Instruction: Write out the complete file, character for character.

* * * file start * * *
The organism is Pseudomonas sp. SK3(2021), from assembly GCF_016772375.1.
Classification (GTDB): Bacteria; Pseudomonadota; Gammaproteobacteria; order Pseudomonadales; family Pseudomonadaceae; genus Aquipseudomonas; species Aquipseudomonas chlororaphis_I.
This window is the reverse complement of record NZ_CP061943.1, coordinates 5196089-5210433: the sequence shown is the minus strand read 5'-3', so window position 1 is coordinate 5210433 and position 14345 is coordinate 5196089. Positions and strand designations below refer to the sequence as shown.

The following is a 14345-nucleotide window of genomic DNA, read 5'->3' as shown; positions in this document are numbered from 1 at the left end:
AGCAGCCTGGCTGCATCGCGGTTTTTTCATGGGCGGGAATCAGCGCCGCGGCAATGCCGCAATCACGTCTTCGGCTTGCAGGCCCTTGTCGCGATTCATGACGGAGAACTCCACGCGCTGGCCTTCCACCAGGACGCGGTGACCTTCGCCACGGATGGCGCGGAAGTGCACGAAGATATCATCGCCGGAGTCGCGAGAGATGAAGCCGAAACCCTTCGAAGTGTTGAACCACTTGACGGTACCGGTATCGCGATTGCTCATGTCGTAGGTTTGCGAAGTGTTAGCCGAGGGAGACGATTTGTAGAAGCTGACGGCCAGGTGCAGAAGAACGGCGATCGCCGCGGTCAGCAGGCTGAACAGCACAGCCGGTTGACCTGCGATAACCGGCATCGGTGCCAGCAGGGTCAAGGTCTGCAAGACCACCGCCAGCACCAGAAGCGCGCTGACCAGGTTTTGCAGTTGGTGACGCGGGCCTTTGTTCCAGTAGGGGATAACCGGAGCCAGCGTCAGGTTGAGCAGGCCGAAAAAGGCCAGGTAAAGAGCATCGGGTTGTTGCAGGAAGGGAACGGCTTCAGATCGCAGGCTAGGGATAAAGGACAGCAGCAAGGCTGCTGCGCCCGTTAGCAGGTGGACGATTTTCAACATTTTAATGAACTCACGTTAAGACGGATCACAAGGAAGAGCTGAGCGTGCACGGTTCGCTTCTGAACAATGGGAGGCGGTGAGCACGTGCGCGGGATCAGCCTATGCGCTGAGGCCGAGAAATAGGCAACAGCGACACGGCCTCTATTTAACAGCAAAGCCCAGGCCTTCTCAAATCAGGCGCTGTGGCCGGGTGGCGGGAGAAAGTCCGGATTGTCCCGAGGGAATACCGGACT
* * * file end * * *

The organism is Pseudomonas sp. SK3(2021), from assembly GCF_016772375.1.
Classification (GTDB): Bacteria; Pseudomonadota; Gammaproteobacteria; order Pseudomonadales; family Pseudomonadaceae; genus Aquipseudomonas; species Aquipseudomonas chlororaphis_I.
This window is the reverse complement of record NZ_CP061943.1, coordinates 5196089-5210433: the sequence shown is the minus strand read 5'-3', so window position 1 is coordinate 5210433 and position 14345 is coordinate 5196089. Positions and strand designations below refer to the sequence as shown.

The following is a 14345-nucleotide window of genomic DNA, read 5'->3' as shown; positions in this document are numbered from 1 at the left end:
AGCAGCCTGGCTGCATCGCGGTTTTTTCATGGGCGGGAATCAGCGCCGCGGCAATGCCGCAATCACGTCTTCGGCTTGCAGGCCCTTGTCGCGATTCATGACGGAGAACTCCACGCGCTGGCCTTCCACCAGGACGCGGTGACCTTCGCCACGGATGGCGCGGAAGTGCACGAAGATATCATCGCCGGAGTCGCGAGAGATGAAGCCGAAACCCTTCGAAGTGTTGAACCACTTGACGGTACCGGTATCGCGATTGCTCATGTCGTAGGTTTGCGAAGTGTTAGCCGAGGGAGACGATTTGTAGAAGCTGACGGCCAGGTGCAGAAGAACGGCGATCGCCGCGGTCAGCAGGCTGAACAGCACAGCCGGTTGACCTGCGATAACCGGCATCGGTGCCAGCAGGGTCAAGGTCTGCAAGACCACCGCCAGCACCAGAAGCGCGCTGACCAGGTTTTGCAGTTGGTGACGCGGGCCTTTGTTCCAGTAGGGGATAACCGGAGCCAGCGTCAGGTTGAGCAGGCCGAAAAAGGCCAGGTAAAGAGCATCGGGTTGTTGCAGGAAGGGAACGGCTTCAGATCGCAGGCTAGGGATAAAGGACAGCAGCAAGGCTGCTGCGCCCGTTAGCAGGTGGACGATTTTCAACATTTTAATGAACTCACGTTAAGACGGATCACAAGGAAGAGCTGAGCGTGCACGGTTCGCTTCTGAACAATGGGAGGCGGTGAGCACGTGCGCGGGATCAGCCTATGCGCTGAGGCCGAGAAATAGGCAACAGCGACACGGCCTCTATTTAACAGCAAAGCCCAGGCCTTCTCAAATCAGGCGCTGTGGCCGGGTGGCGGGAGAAAGTCCGGATTGTCCCGAGGGAATACCGGACT